Avoiding other triggers such as smoking and alcohol is also an effective strategy for controlling the symptoms of restless leg syndrome.
Regular exercises, hot or cold compresses, leg massage, and performing stretching exercises before bedtime may also provide significant relief.
A large number of diabetic seizures tend to occur at night while the person is sleeping. A very low blood sugar level is often the root cause of seizures in these cases.
Patients with type 1 diabetes are advised to be watchful for the warning signs of the decline in the blood sugar levels like dizziness or fatigue while they are awake.
However, it is too difficult to be watchful of these signs during sleep. Hence, taking diabetic medications including insulin injections and monitoring your blood sugar levels at regular intervals is recommended to get a better idea of how well you are able to control diabetes.
What Should You Do if You Suffer With Night Seizures?
Regular blood glucose monitoring and the use of insulin pumps are often effective for reducing the risk of diabetic seizures occurring at night. Most patients who use insulin pumps report sleeping through the alarms that are triggered by the device when the blood glucose level dips below the specified limit. Some devices have a feature that enables constant monitoring, which predicts the spikes and dips in the blood sugar levels, and in the process, also suspends the insulin delivery even while the patient is asleep.
Continuous glucose monitoring is also helpful for keeping watch on the fluctuations in the blood glucose levels and be able to take necessary precautions when the record shows a very low level that could put you at a risk of developing seizures.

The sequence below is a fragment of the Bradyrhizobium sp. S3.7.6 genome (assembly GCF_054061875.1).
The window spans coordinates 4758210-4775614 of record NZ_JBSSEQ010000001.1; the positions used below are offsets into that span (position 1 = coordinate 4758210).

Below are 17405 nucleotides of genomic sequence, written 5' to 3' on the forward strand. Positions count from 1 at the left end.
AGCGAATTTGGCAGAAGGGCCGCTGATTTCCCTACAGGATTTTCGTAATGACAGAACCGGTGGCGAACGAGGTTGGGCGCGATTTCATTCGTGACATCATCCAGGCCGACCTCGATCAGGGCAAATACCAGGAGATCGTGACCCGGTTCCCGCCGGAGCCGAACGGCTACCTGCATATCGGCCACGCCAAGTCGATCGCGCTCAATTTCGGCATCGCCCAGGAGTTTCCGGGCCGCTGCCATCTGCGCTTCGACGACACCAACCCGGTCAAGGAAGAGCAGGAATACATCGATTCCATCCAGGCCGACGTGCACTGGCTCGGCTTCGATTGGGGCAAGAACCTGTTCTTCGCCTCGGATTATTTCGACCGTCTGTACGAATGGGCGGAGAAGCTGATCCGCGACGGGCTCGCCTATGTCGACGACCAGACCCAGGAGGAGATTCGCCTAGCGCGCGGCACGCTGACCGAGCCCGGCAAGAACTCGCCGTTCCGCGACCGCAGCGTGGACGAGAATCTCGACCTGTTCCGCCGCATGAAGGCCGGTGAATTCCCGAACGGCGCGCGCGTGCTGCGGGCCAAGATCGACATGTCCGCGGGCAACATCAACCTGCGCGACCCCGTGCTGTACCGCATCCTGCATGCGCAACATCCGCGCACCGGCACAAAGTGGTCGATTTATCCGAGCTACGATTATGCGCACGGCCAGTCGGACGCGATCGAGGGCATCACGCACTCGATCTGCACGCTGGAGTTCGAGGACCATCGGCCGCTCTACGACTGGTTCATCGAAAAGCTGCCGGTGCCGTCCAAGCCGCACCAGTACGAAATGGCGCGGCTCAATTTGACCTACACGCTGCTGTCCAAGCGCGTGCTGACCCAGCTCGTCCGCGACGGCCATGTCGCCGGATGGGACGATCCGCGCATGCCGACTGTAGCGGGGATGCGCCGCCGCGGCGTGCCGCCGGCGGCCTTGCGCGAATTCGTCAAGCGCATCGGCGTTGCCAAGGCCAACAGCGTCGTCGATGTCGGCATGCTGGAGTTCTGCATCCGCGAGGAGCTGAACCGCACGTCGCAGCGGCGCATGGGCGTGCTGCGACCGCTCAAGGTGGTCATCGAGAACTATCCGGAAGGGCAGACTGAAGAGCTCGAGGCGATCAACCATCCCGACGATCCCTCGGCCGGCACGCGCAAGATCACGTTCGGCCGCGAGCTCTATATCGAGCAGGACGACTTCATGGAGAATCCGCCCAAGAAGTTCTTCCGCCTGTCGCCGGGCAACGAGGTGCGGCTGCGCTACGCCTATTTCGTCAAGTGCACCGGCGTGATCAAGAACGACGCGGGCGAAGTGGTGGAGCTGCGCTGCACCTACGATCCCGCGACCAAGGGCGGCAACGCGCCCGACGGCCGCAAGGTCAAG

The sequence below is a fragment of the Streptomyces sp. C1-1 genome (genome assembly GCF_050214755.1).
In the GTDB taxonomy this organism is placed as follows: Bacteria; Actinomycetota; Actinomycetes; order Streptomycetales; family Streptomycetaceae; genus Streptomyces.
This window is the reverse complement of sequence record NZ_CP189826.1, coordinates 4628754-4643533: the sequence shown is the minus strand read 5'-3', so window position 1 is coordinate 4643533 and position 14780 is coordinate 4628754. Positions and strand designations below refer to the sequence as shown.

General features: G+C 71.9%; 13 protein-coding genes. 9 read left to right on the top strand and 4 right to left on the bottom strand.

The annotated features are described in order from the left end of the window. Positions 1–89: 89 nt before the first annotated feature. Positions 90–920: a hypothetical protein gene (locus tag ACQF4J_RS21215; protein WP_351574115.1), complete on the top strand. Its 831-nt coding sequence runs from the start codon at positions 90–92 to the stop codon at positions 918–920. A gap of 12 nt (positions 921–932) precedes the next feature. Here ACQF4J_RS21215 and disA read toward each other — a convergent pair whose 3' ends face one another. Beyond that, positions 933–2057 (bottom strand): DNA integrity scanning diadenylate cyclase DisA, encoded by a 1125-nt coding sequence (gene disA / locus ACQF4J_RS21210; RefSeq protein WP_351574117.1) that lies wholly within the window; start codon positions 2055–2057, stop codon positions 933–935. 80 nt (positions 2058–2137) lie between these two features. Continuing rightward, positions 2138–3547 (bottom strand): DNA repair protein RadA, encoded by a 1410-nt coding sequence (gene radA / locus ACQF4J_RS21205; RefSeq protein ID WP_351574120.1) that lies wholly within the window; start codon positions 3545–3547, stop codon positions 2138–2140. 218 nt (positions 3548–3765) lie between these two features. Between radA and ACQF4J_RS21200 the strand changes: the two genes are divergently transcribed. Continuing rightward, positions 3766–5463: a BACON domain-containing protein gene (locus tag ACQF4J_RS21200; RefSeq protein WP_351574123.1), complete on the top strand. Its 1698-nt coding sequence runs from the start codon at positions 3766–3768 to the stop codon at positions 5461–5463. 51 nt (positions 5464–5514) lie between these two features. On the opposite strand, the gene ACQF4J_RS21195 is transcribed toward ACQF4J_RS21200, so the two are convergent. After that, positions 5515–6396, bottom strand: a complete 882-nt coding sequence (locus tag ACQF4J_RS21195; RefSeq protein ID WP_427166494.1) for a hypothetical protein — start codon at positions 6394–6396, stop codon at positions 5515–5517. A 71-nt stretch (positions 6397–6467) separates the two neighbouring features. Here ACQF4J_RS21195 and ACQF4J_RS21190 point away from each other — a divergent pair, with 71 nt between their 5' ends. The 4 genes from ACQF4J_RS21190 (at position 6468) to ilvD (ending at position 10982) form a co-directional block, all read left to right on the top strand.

How You Can Reduce Sleep Deprivation?
Set a Sleeping Routine
The human body is tuned to follow its own biological rhythm, also called the circadian rhythm, which, when disrupted, could lead to a poor sleep-wake pattern.
Going to bed at the same time every night and waking up at the same time every morning would regulate the biological rhythm and help you sleep well at night.
Avoiding intense physical activities like exercising, limiting the intake of stimulants such as caffeinated beverages and smoking, and minimizing the use of electric gadgets before the bedtime could reduce the sleep onset latency and help you fall asleep in a shorter duration.
Stay Away From All Screens
Blue light emitted from smartphones, laptops, and other similar devices is processed by the brain in a similar manner as it processes the sunlight.
Studies have shown that blue light can trick the brain into believing it is still the daytime thus preventing it from creating an internal environment suitable for promoting sleep. Hence, it is advisable to avoid the use of these devices before the bedtime in order to improve the sleep quality.
Create a Calming Environment
Setting up a disruption-free external environment by making sure your bedroom is dark could help the muscles in your body to enter the state of relaxation needed to fall asleep more easily.
Avoiding distractions such as lights and sounds is also recommended for improving the sleep quality.
If your sleep problem is related to diabetes, making some healthy changes to your bedtime routine is highly recommended. Small lifestyle changes can make wonders in preventing sleep deprivation and its consequences such as depression, reduced alertness, and loss of cognitive functions.